14. Well folks. I spent a sleepless night here in the eastern part of Clear Lake City with the -at times- noxious smell seeping through my home. I’ve posted/emailed/all but called local leaders to complain about the lack of information. Seems to me a leak with smells strong enough to cause nauseous feelings, headaches and the like for hundreds of thousands of area residents warrants much more than an “all is clear” signal from the Harris County Pollution Control agency. Anyone else dealing with this, and if so any additionally points of contact to really spread the wrath around to those deserving folks who should have been alerting everyone via multiple methods would be great.
  15. Probably RO has some rules for this sort of occurrence in their neighborhood development standards? Plus that neighborhood is in a different realm than the anti-Ashby’s.
  16. So, let me see... The first proposal was a 22 floor “active/wealthy” senior living building that was ultimately canceled - lawsuit pending regardless! In true Houston fashion they come back to the same HOA who filed the pending lawsuit on them and present them with a 33 floor building and this is ok? Fascinating. I wonder if this concept will play out elsewhere on the properties mentioned in the article? I would hate to see the shopping center across from Lamar High go, but I’m sure eventually it will.
  17. Does anyone know how the other Aga Khan projects have proceeded around the globe, since this method could be the way they have always operated? Secretive for little reason other than their founder wants it this way.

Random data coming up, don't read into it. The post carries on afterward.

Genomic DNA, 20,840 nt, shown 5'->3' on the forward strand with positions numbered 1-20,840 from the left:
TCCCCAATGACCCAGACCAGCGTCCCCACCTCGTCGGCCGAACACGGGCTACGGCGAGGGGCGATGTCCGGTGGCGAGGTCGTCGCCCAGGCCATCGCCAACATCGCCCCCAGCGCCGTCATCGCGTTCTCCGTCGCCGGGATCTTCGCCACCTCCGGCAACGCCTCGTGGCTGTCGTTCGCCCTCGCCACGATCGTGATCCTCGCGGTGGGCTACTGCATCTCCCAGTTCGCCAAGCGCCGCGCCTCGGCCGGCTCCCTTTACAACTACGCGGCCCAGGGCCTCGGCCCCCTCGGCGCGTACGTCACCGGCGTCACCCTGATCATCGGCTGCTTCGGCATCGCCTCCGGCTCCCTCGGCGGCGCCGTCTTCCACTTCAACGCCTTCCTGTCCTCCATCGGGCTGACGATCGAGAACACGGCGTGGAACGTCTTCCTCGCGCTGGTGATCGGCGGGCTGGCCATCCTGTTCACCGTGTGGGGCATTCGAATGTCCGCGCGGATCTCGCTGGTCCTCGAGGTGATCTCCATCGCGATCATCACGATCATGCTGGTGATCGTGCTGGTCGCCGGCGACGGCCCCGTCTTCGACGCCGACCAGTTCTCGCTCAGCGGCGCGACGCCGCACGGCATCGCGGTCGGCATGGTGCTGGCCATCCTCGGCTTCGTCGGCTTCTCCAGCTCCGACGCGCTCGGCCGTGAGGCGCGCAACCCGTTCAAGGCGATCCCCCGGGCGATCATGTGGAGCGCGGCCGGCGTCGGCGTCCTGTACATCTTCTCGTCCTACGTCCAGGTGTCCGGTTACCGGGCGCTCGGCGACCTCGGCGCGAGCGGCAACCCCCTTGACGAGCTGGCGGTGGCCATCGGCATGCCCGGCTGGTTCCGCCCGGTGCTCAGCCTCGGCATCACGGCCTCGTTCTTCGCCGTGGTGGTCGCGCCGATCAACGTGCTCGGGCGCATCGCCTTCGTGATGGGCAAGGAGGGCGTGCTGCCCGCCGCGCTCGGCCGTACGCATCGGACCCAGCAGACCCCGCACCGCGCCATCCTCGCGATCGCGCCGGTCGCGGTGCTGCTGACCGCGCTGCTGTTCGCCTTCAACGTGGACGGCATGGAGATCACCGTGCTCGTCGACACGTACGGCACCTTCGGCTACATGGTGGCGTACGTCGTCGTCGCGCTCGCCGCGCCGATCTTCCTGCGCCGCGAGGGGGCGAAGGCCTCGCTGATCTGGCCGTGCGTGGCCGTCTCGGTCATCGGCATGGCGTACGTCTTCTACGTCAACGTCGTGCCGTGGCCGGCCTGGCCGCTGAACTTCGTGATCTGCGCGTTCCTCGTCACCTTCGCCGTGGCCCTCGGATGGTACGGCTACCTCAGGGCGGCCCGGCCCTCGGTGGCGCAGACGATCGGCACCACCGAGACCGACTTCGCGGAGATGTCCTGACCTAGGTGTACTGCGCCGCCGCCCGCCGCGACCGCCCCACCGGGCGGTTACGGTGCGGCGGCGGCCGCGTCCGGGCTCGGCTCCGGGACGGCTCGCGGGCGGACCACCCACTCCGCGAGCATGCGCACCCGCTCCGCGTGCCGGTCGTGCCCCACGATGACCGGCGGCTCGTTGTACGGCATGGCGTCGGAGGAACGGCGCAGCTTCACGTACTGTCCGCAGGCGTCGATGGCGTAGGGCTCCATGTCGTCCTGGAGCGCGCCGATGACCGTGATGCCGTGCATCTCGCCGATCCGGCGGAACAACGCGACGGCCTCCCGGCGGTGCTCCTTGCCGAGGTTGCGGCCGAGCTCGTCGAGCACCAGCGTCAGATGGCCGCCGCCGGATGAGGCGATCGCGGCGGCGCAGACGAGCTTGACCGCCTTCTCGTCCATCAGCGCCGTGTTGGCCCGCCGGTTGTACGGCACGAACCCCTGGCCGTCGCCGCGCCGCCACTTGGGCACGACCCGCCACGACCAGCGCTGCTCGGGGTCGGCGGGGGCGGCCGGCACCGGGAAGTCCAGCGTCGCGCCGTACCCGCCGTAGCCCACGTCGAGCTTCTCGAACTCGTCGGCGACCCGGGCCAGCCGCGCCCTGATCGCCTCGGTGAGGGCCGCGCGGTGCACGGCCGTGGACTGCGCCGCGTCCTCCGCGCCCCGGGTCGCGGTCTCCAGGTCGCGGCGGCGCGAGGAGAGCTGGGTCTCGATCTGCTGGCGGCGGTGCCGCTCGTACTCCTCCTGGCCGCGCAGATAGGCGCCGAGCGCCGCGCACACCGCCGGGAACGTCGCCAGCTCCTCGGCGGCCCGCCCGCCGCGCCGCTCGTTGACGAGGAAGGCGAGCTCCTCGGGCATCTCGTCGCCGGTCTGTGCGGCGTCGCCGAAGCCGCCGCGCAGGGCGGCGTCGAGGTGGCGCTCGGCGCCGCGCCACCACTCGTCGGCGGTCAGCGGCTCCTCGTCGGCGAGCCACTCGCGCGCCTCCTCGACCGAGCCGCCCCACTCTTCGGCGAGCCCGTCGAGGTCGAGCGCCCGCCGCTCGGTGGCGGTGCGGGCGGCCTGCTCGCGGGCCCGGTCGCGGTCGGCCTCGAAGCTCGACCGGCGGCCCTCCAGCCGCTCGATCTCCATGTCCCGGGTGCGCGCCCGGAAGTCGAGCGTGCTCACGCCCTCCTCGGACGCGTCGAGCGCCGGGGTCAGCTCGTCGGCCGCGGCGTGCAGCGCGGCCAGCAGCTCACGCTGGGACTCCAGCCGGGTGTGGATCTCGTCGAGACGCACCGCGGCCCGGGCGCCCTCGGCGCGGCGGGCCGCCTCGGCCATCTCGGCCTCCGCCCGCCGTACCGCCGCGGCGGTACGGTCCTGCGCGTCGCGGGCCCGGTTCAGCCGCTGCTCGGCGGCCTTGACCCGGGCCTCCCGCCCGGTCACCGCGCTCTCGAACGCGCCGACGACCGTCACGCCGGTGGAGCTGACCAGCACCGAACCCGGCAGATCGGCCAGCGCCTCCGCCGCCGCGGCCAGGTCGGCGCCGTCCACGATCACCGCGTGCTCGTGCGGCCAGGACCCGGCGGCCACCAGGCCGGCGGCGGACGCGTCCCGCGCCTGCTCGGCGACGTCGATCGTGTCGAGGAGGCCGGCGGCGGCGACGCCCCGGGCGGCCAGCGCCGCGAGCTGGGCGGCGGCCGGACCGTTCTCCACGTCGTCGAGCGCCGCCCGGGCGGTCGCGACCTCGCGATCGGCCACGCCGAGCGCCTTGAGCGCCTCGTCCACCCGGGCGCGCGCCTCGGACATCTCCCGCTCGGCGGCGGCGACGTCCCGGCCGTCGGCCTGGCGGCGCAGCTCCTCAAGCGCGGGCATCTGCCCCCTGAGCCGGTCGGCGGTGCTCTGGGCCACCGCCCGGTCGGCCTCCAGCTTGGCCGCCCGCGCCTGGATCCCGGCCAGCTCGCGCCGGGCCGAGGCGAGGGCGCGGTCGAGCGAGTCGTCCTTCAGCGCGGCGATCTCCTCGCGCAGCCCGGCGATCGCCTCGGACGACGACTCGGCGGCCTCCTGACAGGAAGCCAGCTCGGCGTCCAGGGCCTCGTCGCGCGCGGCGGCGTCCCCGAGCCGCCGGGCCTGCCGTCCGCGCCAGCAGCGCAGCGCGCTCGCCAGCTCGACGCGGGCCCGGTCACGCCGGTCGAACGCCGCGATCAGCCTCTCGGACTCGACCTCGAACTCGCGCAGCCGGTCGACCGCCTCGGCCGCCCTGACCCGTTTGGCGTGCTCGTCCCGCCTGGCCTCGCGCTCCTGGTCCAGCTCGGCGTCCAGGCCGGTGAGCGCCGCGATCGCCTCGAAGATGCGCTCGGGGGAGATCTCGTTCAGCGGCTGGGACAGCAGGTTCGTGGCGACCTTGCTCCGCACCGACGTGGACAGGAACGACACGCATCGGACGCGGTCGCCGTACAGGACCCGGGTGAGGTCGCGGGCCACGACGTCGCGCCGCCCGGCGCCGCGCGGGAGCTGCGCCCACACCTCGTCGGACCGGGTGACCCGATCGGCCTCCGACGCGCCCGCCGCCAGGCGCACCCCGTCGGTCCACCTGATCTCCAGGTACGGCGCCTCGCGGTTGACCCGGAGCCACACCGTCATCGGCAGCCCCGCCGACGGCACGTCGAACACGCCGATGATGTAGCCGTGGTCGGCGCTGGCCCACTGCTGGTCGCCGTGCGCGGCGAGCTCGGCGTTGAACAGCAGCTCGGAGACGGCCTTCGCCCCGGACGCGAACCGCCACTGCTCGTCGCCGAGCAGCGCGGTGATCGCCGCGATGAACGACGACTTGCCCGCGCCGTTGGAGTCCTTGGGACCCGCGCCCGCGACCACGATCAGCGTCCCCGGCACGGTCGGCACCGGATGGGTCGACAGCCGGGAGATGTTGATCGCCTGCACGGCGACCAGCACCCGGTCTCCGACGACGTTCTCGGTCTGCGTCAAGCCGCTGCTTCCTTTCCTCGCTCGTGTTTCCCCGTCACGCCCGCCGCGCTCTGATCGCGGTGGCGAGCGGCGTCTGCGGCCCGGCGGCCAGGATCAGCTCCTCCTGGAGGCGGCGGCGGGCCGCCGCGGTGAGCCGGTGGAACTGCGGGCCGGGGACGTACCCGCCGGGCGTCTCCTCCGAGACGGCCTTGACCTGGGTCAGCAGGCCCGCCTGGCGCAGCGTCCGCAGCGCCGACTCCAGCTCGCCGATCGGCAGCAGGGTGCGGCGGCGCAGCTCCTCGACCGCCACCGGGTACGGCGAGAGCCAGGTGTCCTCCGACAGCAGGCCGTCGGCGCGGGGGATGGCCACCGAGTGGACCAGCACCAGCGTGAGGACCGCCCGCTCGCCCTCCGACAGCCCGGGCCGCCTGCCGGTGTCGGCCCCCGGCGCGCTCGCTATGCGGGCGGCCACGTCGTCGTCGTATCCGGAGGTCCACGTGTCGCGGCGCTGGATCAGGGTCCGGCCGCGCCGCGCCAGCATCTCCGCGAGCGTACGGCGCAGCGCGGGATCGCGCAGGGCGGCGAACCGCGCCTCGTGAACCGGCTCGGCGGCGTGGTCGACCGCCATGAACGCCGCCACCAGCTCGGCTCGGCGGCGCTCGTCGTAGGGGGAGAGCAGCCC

18. ^indeed we are! Amazing just how much my home had increased in value these last five years. That would be great if we wanted to sell, but we want to stay so the increases aren’t great
  19. ^ back in the old HL&P days. I suspect the Houston Center development was taken into consideration if the substation was built closer to the later part of the dates @Houston19514 mentioned. Full build out of that complex would have been something. A shame the city didn’t have the resources, or clairvoyance to do something better when Toyota Center was built.
  20. @H-Town Man from all of the articles I’ve read NYC downtown is exclusively the area in Lower Manhattan centered around Wall Street and the World Trace Center complex. Is Chicago’s “downtown” considered within the Loop, or does that boundary broaden a a tad?
  21. Developments like this are really exciting. The potential growth we have here for life-science /biomedical sciences is really taking off. Thanks for the article @Highrise Tower. That said, the photographer sure captured an unflattering photo of the developer and A&M chancellor! Yikes!
  22. Maybe. We don’t know. Rice is in a different universe than Saint Thomas, so I imagine whatever Rice does will be bigger, better. St Thomas is a quiet, quaint little school with a small alumni population. But, they do have a phenomenal location in terms of a “cool/hip” area, this despite the fact Diedrichs has been gone for a decade now. And this shouldn’t take away from Rice, but Montrose just has a stronger identity as a unique neighborhood. Maybe this will be the beginning of a “Silicone _____” (what the hell do we call a Tech-savvy Montrose?!)
  23. Tough crowd at times. I think the aspiration was “imagine if there wasn’t 24% vacancy caused by yet another tumble in oil prices because of a global pandemic that has fallen directly on our heels just as we were emerging from our previous recession. Oh, and imagine if Houston had developed like - all other cities - and the downtown was the hub of most of our urban activity, and we didn’t have 4-6 other major urban developed areas spread across 600 SqMiles of land.” I think that’s sort of what they were going for, as, reality is pretty obvious. Of course you are correct about the current state of affairs…